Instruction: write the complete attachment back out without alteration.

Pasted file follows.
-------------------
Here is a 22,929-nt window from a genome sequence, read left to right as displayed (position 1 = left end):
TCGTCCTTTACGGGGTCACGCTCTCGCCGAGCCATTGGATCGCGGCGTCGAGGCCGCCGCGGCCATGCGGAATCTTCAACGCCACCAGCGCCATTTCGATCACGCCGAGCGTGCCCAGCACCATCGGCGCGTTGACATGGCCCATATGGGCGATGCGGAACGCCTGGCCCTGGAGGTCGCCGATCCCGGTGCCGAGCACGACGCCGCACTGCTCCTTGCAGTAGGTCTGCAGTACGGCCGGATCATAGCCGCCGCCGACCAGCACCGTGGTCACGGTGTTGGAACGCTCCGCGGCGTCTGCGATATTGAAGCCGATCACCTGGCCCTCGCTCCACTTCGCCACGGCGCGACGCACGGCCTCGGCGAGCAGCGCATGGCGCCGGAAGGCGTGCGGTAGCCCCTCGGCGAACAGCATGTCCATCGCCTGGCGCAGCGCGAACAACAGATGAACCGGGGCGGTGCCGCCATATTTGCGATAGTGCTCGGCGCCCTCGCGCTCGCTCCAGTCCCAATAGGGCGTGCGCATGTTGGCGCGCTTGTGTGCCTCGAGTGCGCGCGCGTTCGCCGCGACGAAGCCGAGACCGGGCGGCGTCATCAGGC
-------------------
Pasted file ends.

Here is a 22,929-nt window from a genome sequence, read left to right as displayed (position 1 = left end):
TCGTCCTTTACGGGGTCACGCTCTCGCCGAGCCATTGGATCGCGGCGTCGAGGCCGCCGCGGCCATGCGGAATCTTCAACGCCACCAGCGCCATTTCGATCACGCCGAGCGTGCCCAGCACCATCGGCGCGTTGACATGGCCCATATGGGCGATGCGGAACGCCTGGCCCTGGAGGTCGCCGATCCCGGTGCCGAGCACGACGCCGCACTGCTCCTTGCAGTAGGTCTGCAGTACGGCCGGATCATAGCCGCCGCCGACCAGCACCGTGGTCACGGTGTTGGAACGCTCCGCGGCGTCTGCGATATTGAAGCCGATCACCTGGCCCTCGCTCCACTTCGCCACGGCGCGACGCACGGCCTCGGCGAGCAGCGCATGGCGCCGGAAGGCGTGCGGTAGCCCCTCGGCGAACAGCATGTCCATCGCCTGGCGCAGCGCGAACAACAGATGAACCGGGGCGGTGCCGCCATATTTGCGATAGTGCTCGGCGCCCTCGCGCTCGCTCCAGTCCCAATAGGGCGTGCGCATGTTGGCGCGCTTGTGTGCCTCGAGTGCGCGCGCGTTCGCCGCGACGAAGCCGAGACCGGGCGGCGTCATCAGGC